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» Scarleteen Boards: 2000 - 2014 (Archive) » SCARLETEEN CENTRAL » Sexual Ethics and Politics » What your Mama says...

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Author Topic: What your Mama says...
Alice
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...may not always be best.

Is there anything that your mother, grandmother, or whomever really, has taught you about sexuality, gender, etc, that is just totally nuts? Air it out here.

I'll start. I was with my grandmother today who isn't very old considering she has a great-grandchild, she's in her mid 60's. I think she's an amazing woman. However, she seriously told me today, in what appeared to be a teaching moment, that men are like dogs. You have to praise/reward them when they do something right. And those poor souls, they just can't help it.

I wish I had some great comeback to report, but I was too stunned to think of one at that moment. Maybe later.

Anyone else?

[ 11-12-2009, 01:17 AM: Message edited by: Alice ]

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The beautiful thing about learning is nobody can take it away from you. - B.B. King

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Karybu
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My mother, no matter how much information I give her that says otherwise, still believes that condoms are totally useless at preventing pregnancy. I've given up trying to convince her, but I do wonder why she thinks people use them if they don't work?

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"Another world is not only possible, she is on her way. On a quiet day, I can hear her breathing." -Arundhati Roy

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tsangpo
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Today my mom told me that in order to protect my reputation, I should be nice to an old ex-boyfriend who won't leave me alone instead of, you know, telling him to sod off. I'm still kind of steaming about that one.

Also, I'm a girl, and her one piece of dating advice for me has always been that I should wear my hair down more often, instead of braiding it--as if my hair was magical and had the power to catch potential suitors in its magical net somehow--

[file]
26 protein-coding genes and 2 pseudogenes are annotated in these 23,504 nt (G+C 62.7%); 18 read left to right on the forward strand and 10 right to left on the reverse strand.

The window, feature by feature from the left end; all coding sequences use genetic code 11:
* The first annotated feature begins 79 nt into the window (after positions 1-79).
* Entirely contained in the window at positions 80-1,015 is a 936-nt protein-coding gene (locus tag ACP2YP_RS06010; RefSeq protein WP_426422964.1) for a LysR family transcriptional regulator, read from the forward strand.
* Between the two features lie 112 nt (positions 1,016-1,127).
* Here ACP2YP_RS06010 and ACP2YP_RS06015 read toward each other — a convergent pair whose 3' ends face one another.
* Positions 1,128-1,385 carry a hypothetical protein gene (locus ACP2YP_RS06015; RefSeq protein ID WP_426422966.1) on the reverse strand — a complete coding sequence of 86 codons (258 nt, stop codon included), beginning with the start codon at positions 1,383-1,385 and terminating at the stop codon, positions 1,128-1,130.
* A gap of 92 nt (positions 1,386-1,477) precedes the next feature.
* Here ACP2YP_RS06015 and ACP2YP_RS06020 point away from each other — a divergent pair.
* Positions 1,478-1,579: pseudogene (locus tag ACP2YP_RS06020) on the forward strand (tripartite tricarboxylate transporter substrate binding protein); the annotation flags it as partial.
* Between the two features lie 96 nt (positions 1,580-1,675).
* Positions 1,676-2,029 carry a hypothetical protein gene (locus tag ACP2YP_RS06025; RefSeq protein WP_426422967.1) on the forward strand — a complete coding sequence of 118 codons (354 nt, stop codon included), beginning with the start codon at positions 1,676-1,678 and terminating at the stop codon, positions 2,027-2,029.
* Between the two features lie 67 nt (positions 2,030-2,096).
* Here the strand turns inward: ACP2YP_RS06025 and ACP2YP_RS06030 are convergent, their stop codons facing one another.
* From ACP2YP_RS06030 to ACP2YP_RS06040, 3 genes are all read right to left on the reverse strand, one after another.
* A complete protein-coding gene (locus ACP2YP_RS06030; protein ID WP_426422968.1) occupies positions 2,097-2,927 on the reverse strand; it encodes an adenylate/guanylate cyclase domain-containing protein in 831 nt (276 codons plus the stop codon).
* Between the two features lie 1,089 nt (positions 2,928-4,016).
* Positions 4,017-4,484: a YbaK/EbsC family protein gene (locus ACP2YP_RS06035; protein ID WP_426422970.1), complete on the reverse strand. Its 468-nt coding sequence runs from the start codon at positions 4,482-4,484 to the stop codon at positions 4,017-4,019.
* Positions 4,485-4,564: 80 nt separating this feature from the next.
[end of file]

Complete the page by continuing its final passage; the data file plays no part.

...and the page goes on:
I have never been able to explain to her how messed up that is.

The oddest thing about it is that she considers herself a feminist.

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September
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My mother is not a fan of condoms. She believes that they take away sensation and prevent true intimacy. Also, you would only ever need to use one if you were sleeping with someone you did not want a baby with (which, baaaad) and/or if you were sleeping with lots and lots of people and thus needed to worry about STIs (only promiscuous people get those).

Interestingly, both my little brother and I are staunch supporter of the condom. Occasionally we like to bring this up, both because it annoys the heck out of her, but also because we feel sad about her misconceptions and wish she would come to support our behaviour, which is really pretty smart and responsible, rather than condemning it.

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Johanna
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"The question is not who will let me, but who is going to stop me." -Ayn Rand

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bluejumprope
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I just remembered one of my mom's doozies from Thanksgiving.

Before dinner a bunch of my mom's friends were talking about online dating and my mom shared the story of her first experience with it. My mom found this story so funny, she couldn't stop laughing as she told it. Apparently, the first man who contacted her through eHarmony was wearing a kilt in his photograph! Can you imagine? He was wearing a skirt!

My explanations of cultural differences and contemporary understandings of gender fell on deaf ears because she had him all figured out. As she explained, his kilt was supposed to be a covert "signal" to let women know he was "into cross-dressing" and "wanted to be dominated."

It was even more nuts because she was irritated that I of all people didn't appreciate her insight about how those weird crossdressers operate, or what was funny about a man in a kilt.

Um, mom, you realize you're talking to a girl who hasn't worn a single item of "female clothing" since she could buy her own clothes, right?

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without tenderness, we are in hell. -Adrienne Rich

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Jill2000Plus